Availability of overdose rescue kits expands across campus

Availability of overdose reversal drug expands across SOU campus

SOU’s four-year-old initiative to make naloxone rescue kits widely available has expanded to 24 fixed locations across campus plus three Campus Public Safety patrol vehicles, as opioid overdoses continue to rise throughout the region and state.

The rescue kits – with nasal spray containers of the overdose reversal medication naloxone, also known by the brand name Narcan – are located primarily in easy-to-find fire extinguisher and AED cabinets in most SOU buildings. They can be found in the Shasta, McLoughlin, Cox, Susanne Homes and Madrone residence halls; the Greensprings Complex; Ivy Hall in the Cascade Complex; the Digital Media Center; the Education/Psychology, Theatre, Music, Art, Computer Services and Science buildings; The Hawk; the Facilities, Maintenance and Planning building; the Raider Stadium Training Room; Stevenson Union; Hannon Library; Lithia Motors Pavillion; the Osher Lifelong Learning Institute at the Campbell Center; and Churchill, Britt and Taylor Halls.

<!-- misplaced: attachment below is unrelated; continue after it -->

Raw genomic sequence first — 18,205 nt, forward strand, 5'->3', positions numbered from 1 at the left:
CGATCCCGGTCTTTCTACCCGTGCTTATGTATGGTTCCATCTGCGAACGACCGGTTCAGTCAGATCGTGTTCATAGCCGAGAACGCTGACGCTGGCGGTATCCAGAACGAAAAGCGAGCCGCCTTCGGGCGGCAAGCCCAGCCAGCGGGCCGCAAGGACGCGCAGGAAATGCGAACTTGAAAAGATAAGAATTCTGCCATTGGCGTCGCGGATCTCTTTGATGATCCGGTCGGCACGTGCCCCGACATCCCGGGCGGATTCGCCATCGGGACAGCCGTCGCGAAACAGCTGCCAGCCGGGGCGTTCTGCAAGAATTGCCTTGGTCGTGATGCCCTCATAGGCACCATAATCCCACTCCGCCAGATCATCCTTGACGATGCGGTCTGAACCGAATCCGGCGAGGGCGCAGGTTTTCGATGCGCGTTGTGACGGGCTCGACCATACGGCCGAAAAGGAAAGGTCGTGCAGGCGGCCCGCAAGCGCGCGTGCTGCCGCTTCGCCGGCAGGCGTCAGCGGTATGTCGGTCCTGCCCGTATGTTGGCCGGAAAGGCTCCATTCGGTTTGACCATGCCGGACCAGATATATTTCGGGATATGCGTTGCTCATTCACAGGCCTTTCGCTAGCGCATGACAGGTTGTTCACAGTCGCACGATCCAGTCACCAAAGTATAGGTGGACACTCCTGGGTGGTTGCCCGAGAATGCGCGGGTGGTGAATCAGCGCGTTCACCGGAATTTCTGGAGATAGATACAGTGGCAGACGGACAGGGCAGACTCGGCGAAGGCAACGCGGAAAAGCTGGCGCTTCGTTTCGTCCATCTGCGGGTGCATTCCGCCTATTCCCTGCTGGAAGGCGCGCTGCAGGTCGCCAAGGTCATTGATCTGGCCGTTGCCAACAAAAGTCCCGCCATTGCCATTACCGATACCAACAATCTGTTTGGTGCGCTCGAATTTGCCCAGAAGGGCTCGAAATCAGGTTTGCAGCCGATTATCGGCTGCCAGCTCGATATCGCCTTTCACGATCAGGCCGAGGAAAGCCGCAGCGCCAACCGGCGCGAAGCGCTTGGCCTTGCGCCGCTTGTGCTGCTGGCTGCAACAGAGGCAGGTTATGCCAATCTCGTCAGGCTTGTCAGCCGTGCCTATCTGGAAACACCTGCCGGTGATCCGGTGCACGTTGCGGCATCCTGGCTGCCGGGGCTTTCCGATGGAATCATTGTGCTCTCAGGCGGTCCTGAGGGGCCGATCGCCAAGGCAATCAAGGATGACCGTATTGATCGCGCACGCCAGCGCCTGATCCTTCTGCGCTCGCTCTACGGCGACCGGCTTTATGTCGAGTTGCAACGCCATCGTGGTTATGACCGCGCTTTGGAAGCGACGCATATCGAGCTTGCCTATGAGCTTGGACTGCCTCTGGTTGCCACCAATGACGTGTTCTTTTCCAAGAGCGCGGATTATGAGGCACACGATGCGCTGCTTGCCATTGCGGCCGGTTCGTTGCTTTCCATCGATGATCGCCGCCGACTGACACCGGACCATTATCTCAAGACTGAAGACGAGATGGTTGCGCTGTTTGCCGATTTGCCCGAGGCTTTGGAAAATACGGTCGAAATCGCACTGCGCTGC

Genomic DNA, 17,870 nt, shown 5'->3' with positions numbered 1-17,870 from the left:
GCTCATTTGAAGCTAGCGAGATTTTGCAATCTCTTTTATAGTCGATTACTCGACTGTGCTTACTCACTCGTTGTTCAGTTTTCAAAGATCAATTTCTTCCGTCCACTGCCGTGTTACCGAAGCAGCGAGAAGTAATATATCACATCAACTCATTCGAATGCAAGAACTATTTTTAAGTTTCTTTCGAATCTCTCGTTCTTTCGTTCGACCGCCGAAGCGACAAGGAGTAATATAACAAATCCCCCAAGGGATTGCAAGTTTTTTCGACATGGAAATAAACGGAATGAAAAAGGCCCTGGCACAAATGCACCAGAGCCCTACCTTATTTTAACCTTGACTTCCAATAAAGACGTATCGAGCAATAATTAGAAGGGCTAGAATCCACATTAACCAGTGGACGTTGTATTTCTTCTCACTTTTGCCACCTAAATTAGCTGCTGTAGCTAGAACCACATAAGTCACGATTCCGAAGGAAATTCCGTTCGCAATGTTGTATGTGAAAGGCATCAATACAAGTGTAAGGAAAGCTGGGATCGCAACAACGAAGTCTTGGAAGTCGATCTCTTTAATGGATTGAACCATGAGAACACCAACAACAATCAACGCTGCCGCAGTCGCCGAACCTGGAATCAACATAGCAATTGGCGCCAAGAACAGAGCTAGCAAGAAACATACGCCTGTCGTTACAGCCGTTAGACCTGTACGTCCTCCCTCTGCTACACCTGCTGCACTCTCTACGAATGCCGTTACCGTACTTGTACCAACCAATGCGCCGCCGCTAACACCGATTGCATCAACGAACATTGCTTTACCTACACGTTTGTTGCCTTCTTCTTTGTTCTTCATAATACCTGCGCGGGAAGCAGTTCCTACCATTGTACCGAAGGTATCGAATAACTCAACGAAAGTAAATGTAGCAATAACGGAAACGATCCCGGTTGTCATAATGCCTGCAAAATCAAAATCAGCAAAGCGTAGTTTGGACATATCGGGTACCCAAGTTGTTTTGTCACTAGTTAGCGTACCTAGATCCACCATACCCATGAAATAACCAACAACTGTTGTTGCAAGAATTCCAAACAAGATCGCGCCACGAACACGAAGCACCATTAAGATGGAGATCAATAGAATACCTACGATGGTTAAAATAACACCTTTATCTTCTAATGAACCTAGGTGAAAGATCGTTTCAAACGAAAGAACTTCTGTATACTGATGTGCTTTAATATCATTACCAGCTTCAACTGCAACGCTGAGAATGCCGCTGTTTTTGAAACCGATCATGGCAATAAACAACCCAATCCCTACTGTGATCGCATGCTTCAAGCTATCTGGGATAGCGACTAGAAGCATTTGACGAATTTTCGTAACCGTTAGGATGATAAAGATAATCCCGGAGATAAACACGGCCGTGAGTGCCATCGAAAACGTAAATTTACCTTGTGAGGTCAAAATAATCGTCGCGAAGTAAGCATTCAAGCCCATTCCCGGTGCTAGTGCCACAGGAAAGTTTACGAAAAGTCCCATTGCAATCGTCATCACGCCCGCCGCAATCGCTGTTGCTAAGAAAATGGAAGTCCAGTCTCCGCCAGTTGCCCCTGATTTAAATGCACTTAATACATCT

The kits enable friends or passersby to save the lives of those experiencing opioid overdoses. Heroin and methadone, along with prescription pain medications such as hydrocodone, oxycodone, codeine, hydromorphone, morphine, oxymorphone, fentanyl and buprenorphine all are considered opioids.

Oregon saw a total of 1,114 opioid deaths from April 2021 to April 2022, the most recent year for which figures are available from Oregon Health & Science University. That’s an 18.5% increase over the previous year – a period in which overdose deaths nationwide increased by 6.9%. The Jackson County Medical Examiner’s Office reported 91 opioid overdose deaths in the 2021 calendar year, compared to 41 in 2020 and 16 in 2019.

Naloxone can legally be possessed and administered in Oregon, and was recently approved by the U.S. Food and Drug Administration for over-the-counter sales. It has no narcotic effects, and works by reversing opioid-induced depression of the respiratory and central nervous systems.

The nasal spray is easy to use, but familiarity with the procedures is advised. Self-training tools include a nine-minute video with details on how and when to administer naloxone, and a step-by-step description of the medication’s use.